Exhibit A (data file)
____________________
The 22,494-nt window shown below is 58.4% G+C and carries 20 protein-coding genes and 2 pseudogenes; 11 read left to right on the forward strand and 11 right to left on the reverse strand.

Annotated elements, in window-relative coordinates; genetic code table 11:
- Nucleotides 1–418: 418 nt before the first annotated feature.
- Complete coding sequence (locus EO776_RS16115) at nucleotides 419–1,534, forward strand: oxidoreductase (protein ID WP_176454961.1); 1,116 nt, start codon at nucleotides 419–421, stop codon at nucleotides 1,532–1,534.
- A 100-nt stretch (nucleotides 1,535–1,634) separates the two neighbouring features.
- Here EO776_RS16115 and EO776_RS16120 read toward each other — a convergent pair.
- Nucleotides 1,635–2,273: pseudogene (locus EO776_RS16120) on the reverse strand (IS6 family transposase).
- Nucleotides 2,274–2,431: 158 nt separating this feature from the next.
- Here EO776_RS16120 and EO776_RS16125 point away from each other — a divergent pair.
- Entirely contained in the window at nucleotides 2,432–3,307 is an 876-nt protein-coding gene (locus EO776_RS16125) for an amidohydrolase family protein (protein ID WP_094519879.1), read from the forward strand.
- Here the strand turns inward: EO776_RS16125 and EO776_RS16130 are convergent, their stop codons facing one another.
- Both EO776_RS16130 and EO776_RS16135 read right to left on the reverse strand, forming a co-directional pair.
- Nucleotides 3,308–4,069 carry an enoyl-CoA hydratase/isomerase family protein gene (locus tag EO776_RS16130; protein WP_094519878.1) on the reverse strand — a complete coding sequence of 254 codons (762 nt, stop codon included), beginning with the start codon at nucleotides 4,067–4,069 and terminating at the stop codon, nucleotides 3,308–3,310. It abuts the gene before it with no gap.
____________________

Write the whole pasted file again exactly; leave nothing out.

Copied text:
The 22,494-nt window shown below is 58.4% G+C and carries 20 protein-coding genes and 2 pseudogenes; 11 read left to right on the forward strand and 11 right to left on the reverse strand.

Annotated elements, in window-relative coordinates; genetic code table 11:
- Nucleotides 1–418: 418 nt before the first annotated feature.
- Complete coding sequence (locus EO776_RS16115) at nucleotides 419–1,534, forward strand: oxidoreductase (protein ID WP_176454961.1); 1,116 nt, start codon at nucleotides 419–421, stop codon at nucleotides 1,532–1,534.
- A 100-nt stretch (nucleotides 1,535–1,634) separates the two neighbouring features.
- Here EO776_RS16115 and EO776_RS16120 read toward each other — a convergent pair.
- Nucleotides 1,635–2,273: pseudogene (locus EO776_RS16120) on the reverse strand (IS6 family transposase).
- Nucleotides 2,274–2,431: 158 nt separating this feature from the next.
- Here EO776_RS16120 and EO776_RS16125 point away from each other — a divergent pair.
- Entirely contained in the window at nucleotides 2,432–3,307 is an 876-nt protein-coding gene (locus EO776_RS16125) for an amidohydrolase family protein (protein ID WP_094519879.1), read from the forward strand.
- Here the strand turns inward: EO776_RS16125 and EO776_RS16130 are convergent, their stop codons facing one another.
- Both EO776_RS16130 and EO776_RS16135 read right to left on the reverse strand, forming a co-directional pair.
- Nucleotides 3,308–4,069 carry an enoyl-CoA hydratase/isomerase family protein gene (locus tag EO776_RS16130; protein WP_094519878.1) on the reverse strand — a complete coding sequence of 254 codons (762 nt, stop codon included), beginning with the start codon at nucleotides 4,067–4,069 and terminating at the stop codon, nucleotides 3,308–3,310. It abuts the gene before it with no gap.